Here’s an undeniable fact: our phones control us.
If you look at the car beside you while you drive, you’re bound to find a driver texting. When you’re standing in line, waiting for the hostess to call your name, or taking a walk, look around you. People are on their phones.
You’re likely on your phone too. You might even be reading this while you wait in line to order your coffee.
If you want to gain control of your phone, you need to stop giving yourself those hits of dopamine.
We’re addicted to everything — information and notifications — our phones feed us. The way an alcoholic craves a drink, our brains crave distraction and dopamine.
You might be wondering, “Why does it matter if I look at my phone while waiting in line? What am I going to miss?”
It’s not about what you miss. It’s about the power your phone has over you, and how it affects the way you interact with people — or rather, how you don’t interact with people.
The apps on our phones give us hits of dopamine, the happiness chemical, when we receive a message, a Facebook like, or anything else.
We’ve grown accustomed to experiencing it so often, that our brains have learned to crave it. If you want to gain control of your phone, you need to stop giving yourself those hits of dopamine.
1. Stop using your phone during the in-between moments
Every time you open social media, a game app, or a text message, your brain gets that dopamine hit.
There’s nothing you can do to stop that, but if you want your brain to stop wanting it, you have to train it. In other words, you need a type of rehabilitation.
The simple solution is to stop using your phone so damn much and give your head a break.
Forcing your brain to be bored is actually beneficial for your time.
You have to stop using your phone during those in-between moments. While you wait for your friend to pick you up, at the dentist’s office, or during any time you’re tempted to waste time.
If you don’t stop using your phone during those moments, you’ll continuously check it during dinners and celebrations.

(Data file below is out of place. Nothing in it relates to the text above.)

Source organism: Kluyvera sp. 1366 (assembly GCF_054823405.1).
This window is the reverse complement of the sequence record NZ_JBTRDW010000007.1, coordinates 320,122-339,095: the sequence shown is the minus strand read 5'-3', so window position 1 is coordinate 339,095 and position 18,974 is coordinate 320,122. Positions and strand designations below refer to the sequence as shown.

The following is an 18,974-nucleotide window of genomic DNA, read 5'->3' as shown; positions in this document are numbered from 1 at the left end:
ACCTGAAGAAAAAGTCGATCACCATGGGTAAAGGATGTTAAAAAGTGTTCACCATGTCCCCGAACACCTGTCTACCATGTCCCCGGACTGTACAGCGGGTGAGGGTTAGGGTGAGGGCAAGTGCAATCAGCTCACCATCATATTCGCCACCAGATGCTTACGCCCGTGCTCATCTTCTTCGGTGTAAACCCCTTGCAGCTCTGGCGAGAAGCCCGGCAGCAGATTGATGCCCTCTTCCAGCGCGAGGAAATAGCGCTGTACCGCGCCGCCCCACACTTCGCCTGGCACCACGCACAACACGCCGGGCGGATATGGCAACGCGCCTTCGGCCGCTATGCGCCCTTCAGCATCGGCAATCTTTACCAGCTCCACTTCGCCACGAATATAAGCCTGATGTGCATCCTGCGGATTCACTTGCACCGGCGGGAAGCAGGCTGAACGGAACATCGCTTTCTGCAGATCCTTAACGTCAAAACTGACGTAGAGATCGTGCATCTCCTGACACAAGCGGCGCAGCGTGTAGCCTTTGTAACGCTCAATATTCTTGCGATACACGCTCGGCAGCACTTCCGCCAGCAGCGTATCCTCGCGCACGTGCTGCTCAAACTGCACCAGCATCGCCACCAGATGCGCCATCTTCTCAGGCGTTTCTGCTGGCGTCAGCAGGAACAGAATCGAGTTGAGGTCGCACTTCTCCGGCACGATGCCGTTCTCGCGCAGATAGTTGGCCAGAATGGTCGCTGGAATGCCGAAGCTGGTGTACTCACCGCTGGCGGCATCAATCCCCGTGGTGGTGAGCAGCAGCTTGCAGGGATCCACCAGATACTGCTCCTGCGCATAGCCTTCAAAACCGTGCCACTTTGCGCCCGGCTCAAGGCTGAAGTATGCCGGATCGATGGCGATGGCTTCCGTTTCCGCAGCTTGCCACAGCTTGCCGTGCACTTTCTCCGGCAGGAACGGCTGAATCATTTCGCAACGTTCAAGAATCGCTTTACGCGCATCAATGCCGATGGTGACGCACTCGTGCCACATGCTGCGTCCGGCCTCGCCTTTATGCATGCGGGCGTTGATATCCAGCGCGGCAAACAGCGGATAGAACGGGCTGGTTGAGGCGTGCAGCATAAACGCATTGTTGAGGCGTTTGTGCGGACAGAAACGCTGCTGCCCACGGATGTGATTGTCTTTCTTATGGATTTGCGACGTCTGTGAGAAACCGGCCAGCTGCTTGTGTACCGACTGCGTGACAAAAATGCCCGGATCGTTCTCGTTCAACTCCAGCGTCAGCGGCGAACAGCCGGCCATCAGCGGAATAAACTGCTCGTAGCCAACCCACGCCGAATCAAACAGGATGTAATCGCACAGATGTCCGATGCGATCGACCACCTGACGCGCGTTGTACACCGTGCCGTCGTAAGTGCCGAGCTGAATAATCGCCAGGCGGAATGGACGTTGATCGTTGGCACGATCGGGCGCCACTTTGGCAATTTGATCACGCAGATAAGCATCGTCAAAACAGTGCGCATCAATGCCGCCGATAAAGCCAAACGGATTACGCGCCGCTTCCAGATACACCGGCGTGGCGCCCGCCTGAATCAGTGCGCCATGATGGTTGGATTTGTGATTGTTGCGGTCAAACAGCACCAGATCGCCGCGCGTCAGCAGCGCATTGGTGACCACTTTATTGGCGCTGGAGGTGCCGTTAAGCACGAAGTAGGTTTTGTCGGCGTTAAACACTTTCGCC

You have to practice keeping your phone in your pocket or a bag.
2. Turn off your notifications
Go through every app and turn off all of your notifications.
The only exception is text messages, but other than that, you don’t need social media, Etsy, or Medium alerts.
The fewer rings you hear or vibrates you feel, the less you’ll look at your phone.
Remember, you want to get fewer hits of dopamine.
3. Resist the awkward
I realized that one of the times I reached for my phone was when I was feeling uncomfortable.
When there was a weird silence during a dinner conversation, or I was standing alone, I’d reach for my phone to have something to do.
Embrace the awkward.
Learn to start a new conversation, and realize no one gives a shit if you’re standing alone. Everyone is too busy paying attention to their own lives (and their phones).
You’ll be tempted, but don’t give in.
4. Force yourself to find something interesting around you
Rather than picking up your phone, find something interesting around you. Look at the little girl tugging on her mom’s hand or ask yourself why someone needs ten jars of Nutella.
Observe the world around you. You never know what will happen or what you’ll miss.
What if someone suddenly runs in front of you trying to steal a giant tv? That’s not something you’d want to miss because you were looking at yet another selfie on Instagram you couldn’t actually care less about.
5. Learn to be bored
You want your brain to be bored. When you’re bored, you give your mind a rest from all of the information you’ve been forcing it to take in.
I used to think that sitting and doing nothing was a waste of time. I always figured I’d make better use of my time reading a Medium article or listening to a podcast, but why do people think we have to learn and take in new information constantly?
Forcing your brain to be bored is actually beneficial for your time. During that space, you give yourself room to think, and that’s when ideas happen.
That’s what boredom does — you come up with ideas and solutions to problems you’ve been trying to solve for weeks but never gave yourself the chance because you were always on your phone.
6. Turn using no phones into a family challenge
During your holiday parties or dinners, challenge everyone to put their phones away.
Everyone has to put their phones in a bowl and isn’t allowed to touch them. The only excuse would be to take one big family picture, but other than that, no one’s allowed to use it.
If someone caves into a text or call, then they have to put fifty cents or a dollar in a jar. The host keeps the money.
You’re more likely not to use your phone if everyone’s doing the same challenge with you.
7. Turn off your phone
The obvious answer to using your phone less while eating with your friends and family or enjoying a party is to turn it off.
Leave it in your bag, or a different room. It may feel strange to turn it off and not have it around you, but eventually, you’ll be so lost in conversations and the present moment that you’ll forget all about it.
You’ll be able to be there — and it’s the holidays, so that’s what you want. To make eye contact, not miss a funny moment, and enjoy every minute.